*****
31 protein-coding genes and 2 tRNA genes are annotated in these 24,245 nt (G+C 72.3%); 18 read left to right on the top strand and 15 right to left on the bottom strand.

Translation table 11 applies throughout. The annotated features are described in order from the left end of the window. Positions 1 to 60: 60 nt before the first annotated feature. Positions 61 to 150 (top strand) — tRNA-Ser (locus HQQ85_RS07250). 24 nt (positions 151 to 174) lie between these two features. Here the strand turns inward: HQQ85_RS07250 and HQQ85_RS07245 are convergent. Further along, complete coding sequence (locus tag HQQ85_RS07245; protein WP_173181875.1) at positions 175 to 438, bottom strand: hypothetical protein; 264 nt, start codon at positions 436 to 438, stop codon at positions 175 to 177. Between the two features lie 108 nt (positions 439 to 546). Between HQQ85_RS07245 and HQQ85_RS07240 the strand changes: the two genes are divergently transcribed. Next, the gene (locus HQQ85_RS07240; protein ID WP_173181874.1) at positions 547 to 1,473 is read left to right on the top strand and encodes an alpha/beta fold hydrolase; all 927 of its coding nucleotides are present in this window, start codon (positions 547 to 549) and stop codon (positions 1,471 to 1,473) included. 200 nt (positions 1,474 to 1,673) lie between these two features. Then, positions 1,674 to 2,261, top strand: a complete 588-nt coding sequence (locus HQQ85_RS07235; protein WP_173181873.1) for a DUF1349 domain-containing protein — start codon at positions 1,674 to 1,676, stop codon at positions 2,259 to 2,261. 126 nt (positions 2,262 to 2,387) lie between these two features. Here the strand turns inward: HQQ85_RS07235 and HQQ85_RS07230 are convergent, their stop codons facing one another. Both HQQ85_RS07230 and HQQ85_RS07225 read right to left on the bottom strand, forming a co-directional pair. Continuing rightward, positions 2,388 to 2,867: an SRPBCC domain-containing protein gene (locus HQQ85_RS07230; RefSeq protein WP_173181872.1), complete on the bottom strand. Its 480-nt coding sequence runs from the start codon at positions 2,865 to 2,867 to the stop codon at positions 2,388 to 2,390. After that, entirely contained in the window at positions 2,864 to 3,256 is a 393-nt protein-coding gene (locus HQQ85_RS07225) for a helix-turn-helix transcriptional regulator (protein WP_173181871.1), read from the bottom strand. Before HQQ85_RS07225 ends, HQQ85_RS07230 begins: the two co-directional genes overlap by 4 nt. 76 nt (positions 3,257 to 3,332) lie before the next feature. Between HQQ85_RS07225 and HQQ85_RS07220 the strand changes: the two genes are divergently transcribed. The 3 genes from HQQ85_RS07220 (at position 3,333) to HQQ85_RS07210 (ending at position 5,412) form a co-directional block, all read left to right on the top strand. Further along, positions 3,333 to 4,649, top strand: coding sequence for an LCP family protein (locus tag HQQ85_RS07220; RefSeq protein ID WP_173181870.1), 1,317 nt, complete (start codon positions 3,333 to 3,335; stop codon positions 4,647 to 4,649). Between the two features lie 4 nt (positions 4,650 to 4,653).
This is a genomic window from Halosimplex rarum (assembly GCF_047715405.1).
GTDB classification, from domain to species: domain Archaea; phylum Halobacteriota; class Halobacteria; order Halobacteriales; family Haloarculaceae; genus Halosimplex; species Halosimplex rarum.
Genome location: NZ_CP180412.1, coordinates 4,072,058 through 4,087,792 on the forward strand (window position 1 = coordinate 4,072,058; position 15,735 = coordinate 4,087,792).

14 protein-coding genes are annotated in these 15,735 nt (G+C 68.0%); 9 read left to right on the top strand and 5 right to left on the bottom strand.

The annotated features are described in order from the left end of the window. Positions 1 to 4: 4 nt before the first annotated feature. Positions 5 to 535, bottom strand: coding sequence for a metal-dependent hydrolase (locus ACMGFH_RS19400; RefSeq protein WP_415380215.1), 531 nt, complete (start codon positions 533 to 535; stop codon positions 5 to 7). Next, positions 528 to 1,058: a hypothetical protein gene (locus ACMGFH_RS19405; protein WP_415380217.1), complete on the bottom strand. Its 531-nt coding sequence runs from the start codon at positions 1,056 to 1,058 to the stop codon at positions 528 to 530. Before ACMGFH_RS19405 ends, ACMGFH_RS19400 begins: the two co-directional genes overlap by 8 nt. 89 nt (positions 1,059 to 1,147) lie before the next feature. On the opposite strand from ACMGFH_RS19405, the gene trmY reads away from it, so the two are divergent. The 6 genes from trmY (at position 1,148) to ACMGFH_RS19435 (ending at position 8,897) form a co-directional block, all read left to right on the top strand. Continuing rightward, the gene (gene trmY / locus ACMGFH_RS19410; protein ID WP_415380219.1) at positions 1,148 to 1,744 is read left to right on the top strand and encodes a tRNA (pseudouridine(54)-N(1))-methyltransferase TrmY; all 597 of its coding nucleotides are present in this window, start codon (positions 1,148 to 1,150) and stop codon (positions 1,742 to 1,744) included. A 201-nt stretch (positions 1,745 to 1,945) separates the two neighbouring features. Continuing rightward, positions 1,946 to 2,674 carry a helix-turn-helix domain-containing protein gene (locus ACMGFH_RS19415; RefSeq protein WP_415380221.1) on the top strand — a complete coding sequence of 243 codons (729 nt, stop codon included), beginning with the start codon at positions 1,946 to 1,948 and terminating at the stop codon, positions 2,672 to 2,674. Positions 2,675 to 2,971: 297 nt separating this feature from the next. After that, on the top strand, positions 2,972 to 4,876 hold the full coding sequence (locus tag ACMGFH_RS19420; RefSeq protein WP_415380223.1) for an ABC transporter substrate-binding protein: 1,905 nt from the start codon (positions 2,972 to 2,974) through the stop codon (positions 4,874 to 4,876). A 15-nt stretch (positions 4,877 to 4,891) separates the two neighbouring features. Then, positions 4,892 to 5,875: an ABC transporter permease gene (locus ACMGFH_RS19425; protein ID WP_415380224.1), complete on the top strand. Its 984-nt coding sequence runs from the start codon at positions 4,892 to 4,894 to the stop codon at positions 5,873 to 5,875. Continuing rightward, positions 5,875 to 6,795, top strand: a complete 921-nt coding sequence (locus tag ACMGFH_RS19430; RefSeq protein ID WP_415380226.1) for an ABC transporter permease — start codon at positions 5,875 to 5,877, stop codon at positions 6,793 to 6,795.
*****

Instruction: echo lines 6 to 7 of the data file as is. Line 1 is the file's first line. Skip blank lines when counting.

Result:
14 protein-coding genes are annotated in these 15,735 nt (G+C 68.0%); 9 read left to right on the top strand and 5 right to left on the bottom strand.

The annotated features are described in order from the left end of the window. Positions 1 to 4: 4 nt before the first annotated feature. Positions 5 to 535, bottom strand: coding sequence for a metal-dependent hydrolase (locus ACMGFH_RS19400; RefSeq protein WP_415380215.1), 531 nt, complete (start codon positions 533 to 535; stop codon positions 5 to 7). Next, positions 528 to 1,058: a hypothetical protein gene (locus ACMGFH_RS19405; protein WP_415380217.1), complete on the bottom strand. Its 531-nt coding sequence runs from the start codon at positions 1,056 to 1,058 to the stop codon at positions 528 to 530. Before ACMGFH_RS19405 ends, ACMGFH_RS19400 begins: the two co-directional genes overlap by 8 nt. 89 nt (positions 1,059 to 1,147) lie before the next feature. On the opposite strand from ACMGFH_RS19405, the gene trmY reads away from it, so the two are divergent. The 6 genes from trmY (at position 1,148) to ACMGFH_RS19435 (ending at position 8,897) form a co-directional block, all read left to right on the top strand. Continuing rightward, the gene (gene trmY / locus ACMGFH_RS19410; protein ID WP_415380219.1) at positions 1,148 to 1,744 is read left to right on the top strand and encodes a tRNA (pseudouridine(54)-N(1))-methyltransferase TrmY; all 597 of its coding nucleotides are present in this window, start codon (positions 1,148 to 1,150) and stop codon (positions 1,742 to 1,744) included. A 201-nt stretch (positions 1,745 to 1,945) separates the two neighbouring features. Continuing rightward, positions 1,946 to 2,674 carry a helix-turn-helix domain-containing protein gene (locus ACMGFH_RS19415; RefSeq protein WP_415380221.1) on the top strand — a complete coding sequence of 243 codons (729 nt, stop codon included), beginning with the start codon at positions 1,946 to 1,948 and terminating at the stop codon, positions 2,672 to 2,674. Positions 2,675 to 2,971: 297 nt separating this feature from the next. After that, on the top strand, positions 2,972 to 4,876 hold the full coding sequence (locus tag ACMGFH_RS19420; RefSeq protein WP_415380223.1) for an ABC transporter substrate-binding protein: 1,905 nt from the start codon (positions 2,972 to 2,974) through the stop codon (positions 4,874 to 4,876). A 15-nt stretch (positions 4,877 to 4,891) separates the two neighbouring features. Then, positions 4,892 to 5,875: an ABC transporter permease gene (locus ACMGFH_RS19425; protein ID WP_415380224.1), complete on the top strand. Its 984-nt coding sequence runs from the start codon at positions 4,892 to 4,894 to the stop codon at positions 5,873 to 5,875. Continuing rightward, positions 5,875 to 6,795, top strand: a complete 921-nt coding sequence (locus tag ACMGFH_RS19430; RefSeq protein ID WP_415380226.1) for an ABC transporter permease — start codon at positions 5,875 to 5,877, stop codon at positions 6,793 to 6,795.